Birth Control

When choosing a method of birth control, it is important to remember that there is not one birth control that works best for everyone.  You must evaluate which methods goes with your lifestyle and fits with you.  Only you, with the help of your doctor, can decide!

Remember, birth control is an individual decision.  Please look into Rubber Lovers, an EIU program that will teach you of the proper way to apply a condom and inform you of the risks involved.  After the program is completed, you will receive a condom packet monthly!  Contact the the HERC at 217-581-8330 or herc-sexed@eiu.edu to find out how!

Check out Method Match to compare birth control methods and help you find out what form of birth control is right for you!

Certain birth control methods are available at the EIU Pharmacy, some require a prescription, available through Health Service.


Methods of Birth Control

  • Abstinence

No sexual contact (vaginal, oral or anal)
100% effective
Zero percent chance of an STI or pregnancy

  • Birth Control Implant

Inserted under skin of upper arm
Releases low doses of the hormone progestin to prevent sperm from reaching the uterus
Woman is protected from pregnancy for three years after insertion
Does not protect against sexually transmitted infections

  • The Pill

Oral contraceptive that prevents only pregnancy
Regulates menstruation if taken properly (at the same time every day)
Prevents ovulation (the release of eggs)
Does not protect against sexually transmitted infections

  • Vaginal Ring

Inserted monthly
The Ring releases hormones (estrogen and progestin) to suppress ovulation
Does not protect against sexually transmitted infections

  • Birth Control Shot

Female must go to provider to receive shot once every three months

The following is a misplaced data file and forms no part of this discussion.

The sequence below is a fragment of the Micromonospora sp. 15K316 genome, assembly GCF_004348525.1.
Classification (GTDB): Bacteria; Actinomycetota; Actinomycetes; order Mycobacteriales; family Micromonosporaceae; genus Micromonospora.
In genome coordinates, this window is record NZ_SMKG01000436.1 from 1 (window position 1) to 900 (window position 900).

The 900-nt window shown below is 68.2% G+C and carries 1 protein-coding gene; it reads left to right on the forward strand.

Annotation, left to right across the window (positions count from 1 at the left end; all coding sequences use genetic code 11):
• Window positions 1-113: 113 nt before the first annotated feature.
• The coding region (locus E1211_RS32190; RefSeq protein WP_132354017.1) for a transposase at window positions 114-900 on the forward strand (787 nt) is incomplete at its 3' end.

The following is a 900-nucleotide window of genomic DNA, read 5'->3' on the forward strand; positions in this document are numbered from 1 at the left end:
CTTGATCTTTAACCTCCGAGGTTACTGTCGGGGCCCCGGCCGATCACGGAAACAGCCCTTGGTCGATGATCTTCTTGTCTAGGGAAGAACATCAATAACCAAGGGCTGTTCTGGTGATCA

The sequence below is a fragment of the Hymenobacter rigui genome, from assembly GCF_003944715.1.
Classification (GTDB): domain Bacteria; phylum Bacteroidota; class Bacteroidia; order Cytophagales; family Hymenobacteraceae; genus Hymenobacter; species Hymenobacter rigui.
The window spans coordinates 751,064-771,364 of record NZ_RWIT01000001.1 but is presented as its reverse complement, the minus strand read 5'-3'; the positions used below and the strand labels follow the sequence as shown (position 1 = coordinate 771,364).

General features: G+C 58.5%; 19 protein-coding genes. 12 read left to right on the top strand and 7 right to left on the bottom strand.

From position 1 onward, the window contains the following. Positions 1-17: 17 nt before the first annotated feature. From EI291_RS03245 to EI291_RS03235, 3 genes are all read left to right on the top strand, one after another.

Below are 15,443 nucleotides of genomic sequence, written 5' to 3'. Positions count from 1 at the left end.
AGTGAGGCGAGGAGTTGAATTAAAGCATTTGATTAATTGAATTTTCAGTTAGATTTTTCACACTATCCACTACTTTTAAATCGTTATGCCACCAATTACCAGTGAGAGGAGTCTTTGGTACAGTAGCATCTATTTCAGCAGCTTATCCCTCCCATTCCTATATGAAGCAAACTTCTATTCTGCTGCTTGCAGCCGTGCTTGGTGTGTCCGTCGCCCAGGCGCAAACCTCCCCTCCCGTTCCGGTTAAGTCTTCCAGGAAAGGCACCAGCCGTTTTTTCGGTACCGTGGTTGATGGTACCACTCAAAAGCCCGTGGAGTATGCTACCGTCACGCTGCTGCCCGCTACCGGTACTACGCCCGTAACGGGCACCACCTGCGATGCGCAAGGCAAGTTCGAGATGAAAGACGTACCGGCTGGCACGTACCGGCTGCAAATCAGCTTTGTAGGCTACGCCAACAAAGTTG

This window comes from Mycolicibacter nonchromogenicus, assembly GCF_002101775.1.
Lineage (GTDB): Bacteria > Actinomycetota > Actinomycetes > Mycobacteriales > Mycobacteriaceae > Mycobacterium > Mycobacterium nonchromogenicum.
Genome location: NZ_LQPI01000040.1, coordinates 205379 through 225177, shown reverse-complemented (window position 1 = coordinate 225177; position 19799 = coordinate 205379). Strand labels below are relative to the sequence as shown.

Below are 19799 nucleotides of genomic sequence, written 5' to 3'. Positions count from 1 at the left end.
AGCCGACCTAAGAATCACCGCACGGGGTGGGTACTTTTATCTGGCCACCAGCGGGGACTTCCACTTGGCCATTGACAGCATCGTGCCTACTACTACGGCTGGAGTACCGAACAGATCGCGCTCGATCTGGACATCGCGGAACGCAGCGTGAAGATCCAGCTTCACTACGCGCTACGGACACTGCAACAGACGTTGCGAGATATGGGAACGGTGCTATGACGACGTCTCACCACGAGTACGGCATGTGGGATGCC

Contains progestin hormone that does not allow the ovaries to release eggs
Thickens mucous in cervic to help block sperm
Does not protect against sexually transmitted infections

  • Birth Control Sponge

Small disk-shaped device, with spermicide to kill and block sperm
Inserted into the vagina prior to intercourse
Set in place by vaginal muscles
Does not protect against sexually transmitted infections

  • Cervical Cap

Reusable, deep cup that suctions to the cervix
Blocks sperm from entering the uterus
Must be fitted by a doctor
Must use with spermicide to prevent pregnancy
Does not protect against sexually transmitted infections

  • Condom

Male applies condom prior to sexual contact
It is important to remember the 18 steps! (Be a Rubber Lover!)
Inexpensive
When used properly, protects against sexually transmitted infections

  • Diapragm

Rubber or silicone cup that blocks sperm from entering the uterus
Must be fitted by a doctor
Held in place by vaginal muscles
Must use with spermicide

  • Female Condom

Inserted into vagina prior to sexual intercourse
Some find this difficult to get into place
A good alternative to a male condom

  • IUD (Intrauterine device)

A 'T' shaped device inserted into the uterus
Long-term contraceptive
Releases progestin which thickens cervical mucous and thins the lining of the uterus

  • Emergency Contraceptive

Must be used within 72 hours of failed birth control
Should not be used as primary birth control
Can cause painful side effects

  • Withdrawl

Male pulls out from vagina prior to ejaculation
During intercourse, fluid can be released from penis causing pregnancy
Higher risk of sexually transmitted infections

  • Ortho Evra Patch

Apply patch once a week for three weeks
Removed on fourth week to allow menstruation
The patch releases hormones to suppress ovulation
Can be used during most activities (i.e. showering)